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Area Buddhist temple certifies new monk
by ROBERT CYR, Register Citizen, Oct 24, 2005
New Hartford, CT (USA) -- What began as a small shrine in Pil Kang’s family home in Torrington years ago has now become a full-fledged Buddhist temple in the serene New Hartford countryside.
Young Kang and Man Ji Kang, Pil Kang?s parents, had to be divorced in order to become monks, Young Kang said. With support from donors in the regional Buddhist community, Man Ji Kang was able to move from Torrington in 1993 and build New Hartford?s first full-scale temple in 2001, Pil Kang said.
The temple, a many-tiered pagoda-style structure, was officially opened in 2003 and a ceremony was held for the "opening of the eyes" for the three small Buddha statues within, Pil Kang said.
On Sunday the temple was once again host to a unique ceremony - the certification of a new area monk, complete with head shaving and a two-stage event to commemorate a new Buddha statue.
Leonore Alaniz, a local yoga instructor who has been teaching as a volunteer at the temple for two years, will be joining monks at the Dea Yen Sa Temple and assuming her new Buddhist name Ji Yen Sunim. At noon Sunday, guests were able to watch the genuine Buddhist ceremony to certify Alaniz at the temple?s 19 Kinsey Road location.
Alaniz took vows during the ceremony to renounce jewelry and garish adornment, alcoholic beverages, pleasures of the flesh, and above all else, the "cycle" of suffering. The goal of the practice is called "nirvana," the spiritual enlightenment of the monk.
Alaniz, who was raised in Germany as a Christian, said Buddhism is very flexible and allows for the mingling of different faiths. This appealed to her immediately, having been familiar with Buddhist teachings through her 20 years of experience as a yoga instructor.
"I?ve been interested in Buddhism for a long time," she said. "It?s a way of life that?s very applicable today. My involvement in community service brought me closer to Buddhism."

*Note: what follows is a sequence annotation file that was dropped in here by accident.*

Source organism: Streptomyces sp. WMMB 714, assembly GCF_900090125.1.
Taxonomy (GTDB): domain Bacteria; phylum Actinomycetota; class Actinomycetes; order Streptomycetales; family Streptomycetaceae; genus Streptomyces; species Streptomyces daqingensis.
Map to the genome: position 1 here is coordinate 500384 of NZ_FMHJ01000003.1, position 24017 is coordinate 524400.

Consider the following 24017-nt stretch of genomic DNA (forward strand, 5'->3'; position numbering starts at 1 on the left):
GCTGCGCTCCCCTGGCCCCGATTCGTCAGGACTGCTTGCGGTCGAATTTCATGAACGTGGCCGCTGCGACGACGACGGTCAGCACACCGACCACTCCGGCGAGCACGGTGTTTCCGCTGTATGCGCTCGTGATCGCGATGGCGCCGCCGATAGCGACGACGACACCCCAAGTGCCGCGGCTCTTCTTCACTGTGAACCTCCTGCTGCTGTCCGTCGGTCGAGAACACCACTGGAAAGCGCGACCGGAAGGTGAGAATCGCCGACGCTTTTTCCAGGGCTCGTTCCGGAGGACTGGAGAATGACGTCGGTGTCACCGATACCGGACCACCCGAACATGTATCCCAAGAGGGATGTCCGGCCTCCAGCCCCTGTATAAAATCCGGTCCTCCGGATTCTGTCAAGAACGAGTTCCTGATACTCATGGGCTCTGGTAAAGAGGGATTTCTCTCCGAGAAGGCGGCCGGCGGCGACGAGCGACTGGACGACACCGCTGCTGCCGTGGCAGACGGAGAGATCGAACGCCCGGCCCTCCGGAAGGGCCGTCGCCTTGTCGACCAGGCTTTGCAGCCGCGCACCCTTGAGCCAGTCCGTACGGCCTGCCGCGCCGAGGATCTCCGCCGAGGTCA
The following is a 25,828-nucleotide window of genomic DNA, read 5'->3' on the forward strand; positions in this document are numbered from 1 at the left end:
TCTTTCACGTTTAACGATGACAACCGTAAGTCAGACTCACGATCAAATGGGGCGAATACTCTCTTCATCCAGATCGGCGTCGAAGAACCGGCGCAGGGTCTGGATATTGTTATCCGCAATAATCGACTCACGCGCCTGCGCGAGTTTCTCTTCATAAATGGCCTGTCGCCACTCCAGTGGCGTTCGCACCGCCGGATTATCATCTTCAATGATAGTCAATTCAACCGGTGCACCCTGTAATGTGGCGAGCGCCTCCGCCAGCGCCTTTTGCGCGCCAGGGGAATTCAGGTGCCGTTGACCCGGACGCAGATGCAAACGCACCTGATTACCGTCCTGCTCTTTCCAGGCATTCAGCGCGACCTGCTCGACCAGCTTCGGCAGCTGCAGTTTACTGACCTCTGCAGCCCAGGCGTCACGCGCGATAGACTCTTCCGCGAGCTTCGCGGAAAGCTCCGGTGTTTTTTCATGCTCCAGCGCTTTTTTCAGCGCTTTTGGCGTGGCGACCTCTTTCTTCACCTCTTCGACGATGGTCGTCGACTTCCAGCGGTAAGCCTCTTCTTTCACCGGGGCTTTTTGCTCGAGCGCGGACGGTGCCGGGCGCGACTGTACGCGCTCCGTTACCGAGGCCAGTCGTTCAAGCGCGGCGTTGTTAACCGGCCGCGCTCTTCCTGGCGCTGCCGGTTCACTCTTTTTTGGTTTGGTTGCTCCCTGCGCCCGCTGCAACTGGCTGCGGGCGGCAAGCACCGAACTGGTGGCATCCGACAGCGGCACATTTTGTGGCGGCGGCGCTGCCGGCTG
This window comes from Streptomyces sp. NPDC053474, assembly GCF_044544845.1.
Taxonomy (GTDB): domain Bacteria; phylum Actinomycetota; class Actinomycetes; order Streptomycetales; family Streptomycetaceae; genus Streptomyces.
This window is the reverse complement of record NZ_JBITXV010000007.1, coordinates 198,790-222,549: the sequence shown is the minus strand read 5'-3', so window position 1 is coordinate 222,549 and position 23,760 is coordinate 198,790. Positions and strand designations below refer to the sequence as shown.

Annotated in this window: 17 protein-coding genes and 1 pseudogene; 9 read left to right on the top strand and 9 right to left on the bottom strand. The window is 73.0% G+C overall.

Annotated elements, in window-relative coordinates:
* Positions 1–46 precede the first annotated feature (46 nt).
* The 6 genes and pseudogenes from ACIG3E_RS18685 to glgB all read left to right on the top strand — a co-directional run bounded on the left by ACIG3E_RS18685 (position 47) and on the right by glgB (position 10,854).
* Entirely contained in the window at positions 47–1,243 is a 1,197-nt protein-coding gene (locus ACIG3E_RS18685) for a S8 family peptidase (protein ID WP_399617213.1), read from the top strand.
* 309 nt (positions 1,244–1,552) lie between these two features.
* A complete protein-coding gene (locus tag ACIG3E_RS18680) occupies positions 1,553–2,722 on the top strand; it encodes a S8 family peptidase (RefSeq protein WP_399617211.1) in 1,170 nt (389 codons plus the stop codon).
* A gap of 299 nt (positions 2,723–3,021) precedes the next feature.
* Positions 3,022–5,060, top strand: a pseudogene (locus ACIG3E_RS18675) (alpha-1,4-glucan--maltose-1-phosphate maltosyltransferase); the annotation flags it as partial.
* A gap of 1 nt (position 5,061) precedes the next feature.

When she expressed interest in becoming a monk, she said, the mostly-Korean congregation took her in with open arms, welcoming the addition of a white, English-speaking member.
"It?s becoming more interfaith, because it?s actually happening," she said. "They needed another English-speaking person, and I can serve as a channel, a go-between to help spread awareness, to work for peaceful solutions in the world."
Northwest Connecticut resident Brian Vaugn joins Alaniz as the other Anglo-Saxon monk. Alaniz will split her time between her Winsted home and the temple. Four monks are part-time residents, and three live at the temple full-time, she said.
Other than a few, small details, her life will not change much, she said.
"The only thing that might be affected is my personal expression," Alaniz said. "I?m a fabric and clothing designer. But other than that, I live by Buddhist principals already."
Buddhism is attributed to the teachings of Siddhartha Gautama, who lived from 566 to 486 B.C., according to www.wikipedia.com. The religion spread from India and eventually to Japan, and has long since found followers in America. More than 360 million people worldwide practice Buddhism, the aim of which is to end the suffering of cyclic existence, according to the site. According to www.buddhanet.net, there are 32 Buddhist organizations in Connecticut alone.